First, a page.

Advisory Board

*Technical Advisory Committee (TAC)

1. Megan Franke, Ph.D. (University of California – LA)

Dr. Franke support teachers and principals in learning theories and practices of teaching and leadership in low-performing urban schools. Her doctoral classes focus on diversity in mathematics education as well as on understanding research methods as they answer the questions of Urban Schooling. She is collaborating with CSET on our project to promote effective instruction for elementary math.

2. Kris Gutierrez, Ph.D. (University of California – Berkeley)

Kris D. Gutiérrez is Professor of Language, Literacy and Culture in the Graduate School of Education at the University of California, Berkeley. She was professor or Learning Sciences/Literacy and the Inaugural Provost’s Chair, University of Colorado, Boulder and Professor Emerita of Social Research Methodology at GSE&IS at UCLA. Professor Gutiérrez is a national leader in education, with an emphasis in literacy, learning sciences, and interpretive and design-based approaches to inquiry. Gutiérrez is a member of the National Academy of Education and is the Past President of the American Educational Research Association and the National Conference on Research on Language and Literacy. Gutiérrez was appointed by President Obama and confirmed by the U.S. Senate as a member of the National Board for the Institute of Education Sciences where she served as Vice-Chair.

3. Kenji Hakuta, Ph.D. (Stanford University)

Kenji Hakuta is the Lee L. Jacks Professor of Education at Stanford University. He has been at Stanford since 1989, except for three years when he left to serve the new University of California at Merced as its Founding Dean of the School of Social Sciences, Humanities and Arts. He received his Ph.D. in Experimental Psychology from Harvard University, and began his career as a developmental psycholinguist at Yale University. He is the author of many research papers and books on language, bilingualism and education, including Mirror of Language: The Debate on Bilingualism. Hakuta is active in education policy. He has testified to Congress and courts on language policy, the education of language minority students, affirmative action in higher education, and improvement of quality in educational research. Hakuta is an elected Member of the National Academy of Education, a Fellow of the American Educational Research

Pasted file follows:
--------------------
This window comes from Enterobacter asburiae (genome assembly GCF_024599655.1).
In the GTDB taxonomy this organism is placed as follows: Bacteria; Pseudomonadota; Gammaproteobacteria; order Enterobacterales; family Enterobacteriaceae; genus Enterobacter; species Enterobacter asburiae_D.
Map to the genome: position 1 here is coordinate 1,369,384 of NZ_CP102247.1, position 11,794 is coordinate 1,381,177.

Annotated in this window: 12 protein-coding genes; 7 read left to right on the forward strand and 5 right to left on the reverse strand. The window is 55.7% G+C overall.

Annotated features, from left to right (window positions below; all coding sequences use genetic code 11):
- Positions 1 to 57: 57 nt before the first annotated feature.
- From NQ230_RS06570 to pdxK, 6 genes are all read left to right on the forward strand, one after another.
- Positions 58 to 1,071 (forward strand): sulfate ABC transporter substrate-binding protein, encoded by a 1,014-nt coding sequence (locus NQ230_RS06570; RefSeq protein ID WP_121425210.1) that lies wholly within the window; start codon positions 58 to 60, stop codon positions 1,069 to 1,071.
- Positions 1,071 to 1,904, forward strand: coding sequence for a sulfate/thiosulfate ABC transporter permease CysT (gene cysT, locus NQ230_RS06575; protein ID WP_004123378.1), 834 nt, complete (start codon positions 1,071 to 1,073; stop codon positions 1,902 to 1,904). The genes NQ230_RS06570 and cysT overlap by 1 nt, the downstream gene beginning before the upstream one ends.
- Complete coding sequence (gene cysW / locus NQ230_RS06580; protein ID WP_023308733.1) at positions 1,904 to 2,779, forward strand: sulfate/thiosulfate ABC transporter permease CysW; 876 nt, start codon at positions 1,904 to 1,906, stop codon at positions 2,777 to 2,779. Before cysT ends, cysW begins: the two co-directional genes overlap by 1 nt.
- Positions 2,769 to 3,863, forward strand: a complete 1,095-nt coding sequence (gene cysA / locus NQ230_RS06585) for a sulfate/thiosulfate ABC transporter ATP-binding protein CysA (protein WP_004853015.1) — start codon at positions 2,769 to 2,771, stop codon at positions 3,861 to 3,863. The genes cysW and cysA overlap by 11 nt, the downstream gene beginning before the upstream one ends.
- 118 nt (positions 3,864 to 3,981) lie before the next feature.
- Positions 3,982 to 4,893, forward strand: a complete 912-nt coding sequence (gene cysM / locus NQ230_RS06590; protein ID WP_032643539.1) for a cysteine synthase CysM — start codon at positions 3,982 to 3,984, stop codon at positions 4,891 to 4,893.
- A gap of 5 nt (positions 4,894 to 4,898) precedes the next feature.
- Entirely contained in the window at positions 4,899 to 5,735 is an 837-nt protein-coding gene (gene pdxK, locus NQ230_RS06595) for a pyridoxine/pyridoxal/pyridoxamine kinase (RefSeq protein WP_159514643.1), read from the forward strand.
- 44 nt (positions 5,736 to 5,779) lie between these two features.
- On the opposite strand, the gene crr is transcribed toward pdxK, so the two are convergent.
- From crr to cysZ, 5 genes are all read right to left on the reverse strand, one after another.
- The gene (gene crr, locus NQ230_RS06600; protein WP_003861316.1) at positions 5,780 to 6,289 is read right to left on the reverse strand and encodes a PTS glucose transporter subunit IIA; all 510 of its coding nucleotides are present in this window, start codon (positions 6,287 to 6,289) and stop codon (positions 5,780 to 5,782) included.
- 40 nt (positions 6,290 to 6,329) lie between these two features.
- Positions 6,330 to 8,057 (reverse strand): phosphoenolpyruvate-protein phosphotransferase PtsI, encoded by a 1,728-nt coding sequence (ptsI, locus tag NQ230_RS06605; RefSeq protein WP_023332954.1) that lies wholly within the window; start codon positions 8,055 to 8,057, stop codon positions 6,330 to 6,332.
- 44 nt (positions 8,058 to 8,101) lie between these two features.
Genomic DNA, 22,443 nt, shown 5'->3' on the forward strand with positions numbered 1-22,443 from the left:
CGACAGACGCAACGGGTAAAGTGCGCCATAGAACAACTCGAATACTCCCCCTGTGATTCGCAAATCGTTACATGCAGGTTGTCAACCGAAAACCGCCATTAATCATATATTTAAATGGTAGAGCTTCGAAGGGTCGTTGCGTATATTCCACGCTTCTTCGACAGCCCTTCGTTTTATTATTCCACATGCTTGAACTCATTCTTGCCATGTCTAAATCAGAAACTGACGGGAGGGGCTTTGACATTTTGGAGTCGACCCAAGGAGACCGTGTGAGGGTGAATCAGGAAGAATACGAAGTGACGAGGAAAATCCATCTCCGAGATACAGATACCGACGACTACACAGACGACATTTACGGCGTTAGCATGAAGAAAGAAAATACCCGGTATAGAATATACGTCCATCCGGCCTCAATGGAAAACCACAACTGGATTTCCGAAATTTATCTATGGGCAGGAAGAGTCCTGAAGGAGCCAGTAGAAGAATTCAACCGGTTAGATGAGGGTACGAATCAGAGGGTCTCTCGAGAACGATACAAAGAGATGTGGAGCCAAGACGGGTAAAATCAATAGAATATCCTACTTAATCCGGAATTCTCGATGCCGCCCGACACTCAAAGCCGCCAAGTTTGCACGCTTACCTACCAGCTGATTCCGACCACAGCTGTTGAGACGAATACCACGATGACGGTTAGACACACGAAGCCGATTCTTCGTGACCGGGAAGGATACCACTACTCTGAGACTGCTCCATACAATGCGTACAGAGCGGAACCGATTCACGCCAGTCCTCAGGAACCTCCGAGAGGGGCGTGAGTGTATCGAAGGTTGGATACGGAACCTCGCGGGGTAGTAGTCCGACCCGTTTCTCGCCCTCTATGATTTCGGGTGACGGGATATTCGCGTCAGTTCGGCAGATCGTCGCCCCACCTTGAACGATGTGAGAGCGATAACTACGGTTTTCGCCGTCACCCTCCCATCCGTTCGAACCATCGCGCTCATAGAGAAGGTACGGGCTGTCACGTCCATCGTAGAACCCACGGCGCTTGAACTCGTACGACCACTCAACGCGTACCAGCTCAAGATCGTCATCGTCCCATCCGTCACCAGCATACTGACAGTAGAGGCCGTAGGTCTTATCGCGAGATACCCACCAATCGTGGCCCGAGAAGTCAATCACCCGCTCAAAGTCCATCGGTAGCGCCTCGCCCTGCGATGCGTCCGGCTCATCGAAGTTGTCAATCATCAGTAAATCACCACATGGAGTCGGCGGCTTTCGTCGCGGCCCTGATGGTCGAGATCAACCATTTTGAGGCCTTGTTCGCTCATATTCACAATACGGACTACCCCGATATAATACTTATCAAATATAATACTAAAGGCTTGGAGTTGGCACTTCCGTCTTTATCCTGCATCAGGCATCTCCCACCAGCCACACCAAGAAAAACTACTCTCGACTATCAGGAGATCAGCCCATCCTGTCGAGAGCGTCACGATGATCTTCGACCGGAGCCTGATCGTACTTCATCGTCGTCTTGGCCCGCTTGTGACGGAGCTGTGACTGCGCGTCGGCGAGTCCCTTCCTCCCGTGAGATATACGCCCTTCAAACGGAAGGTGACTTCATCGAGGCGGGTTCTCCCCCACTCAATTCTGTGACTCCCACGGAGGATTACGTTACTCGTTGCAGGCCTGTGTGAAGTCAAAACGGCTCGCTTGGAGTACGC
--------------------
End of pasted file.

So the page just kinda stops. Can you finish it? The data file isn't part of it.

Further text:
Association, and Fellow of the American Association for the Advancement of Science, recognized for his accomplishments in Linguistics and Language Sciences. He has served on the board of various organizations, including the Educational Testing Service, the Spencer Foundation, and the New Teacher Center. 

4. Diane Kinch, Ph. D. (California Association of Mathematics Teacher Educators)

5. Rebecca Kopriva, Ph. D. (University of Wisconsin)

Rebecca Kopriva, Director has served as Principal Investigator on many federally funded experimental projects. Most recently she directed three consecutive studies developing and investigating innovative test items in mathematics and science at multiple grade levels. Prior to joining the UW School of Education, she founded and headed the Center for the Study of Assessment Validity and Evaluation at the University of Maryland. Dr. Kopriva was also on the faculty at California State University Fresno, and served as the Director of Student Assessment in Delaware. A frequent speaker at national conferences and other venues, she has written and published numerous papers, articles and chapters. Her latest book (2008) outlines essential considerations for the assessment of populations for whom language, literacy, format, or cultural challenges are problematic.  Dr. Kopriva holds a BA in Studio Art, an M.S. in Counseling, and a Ph.D. in Applied Statistics.

6. Michelle Riconscente, Ph. D. (Director of Learning and Assessment)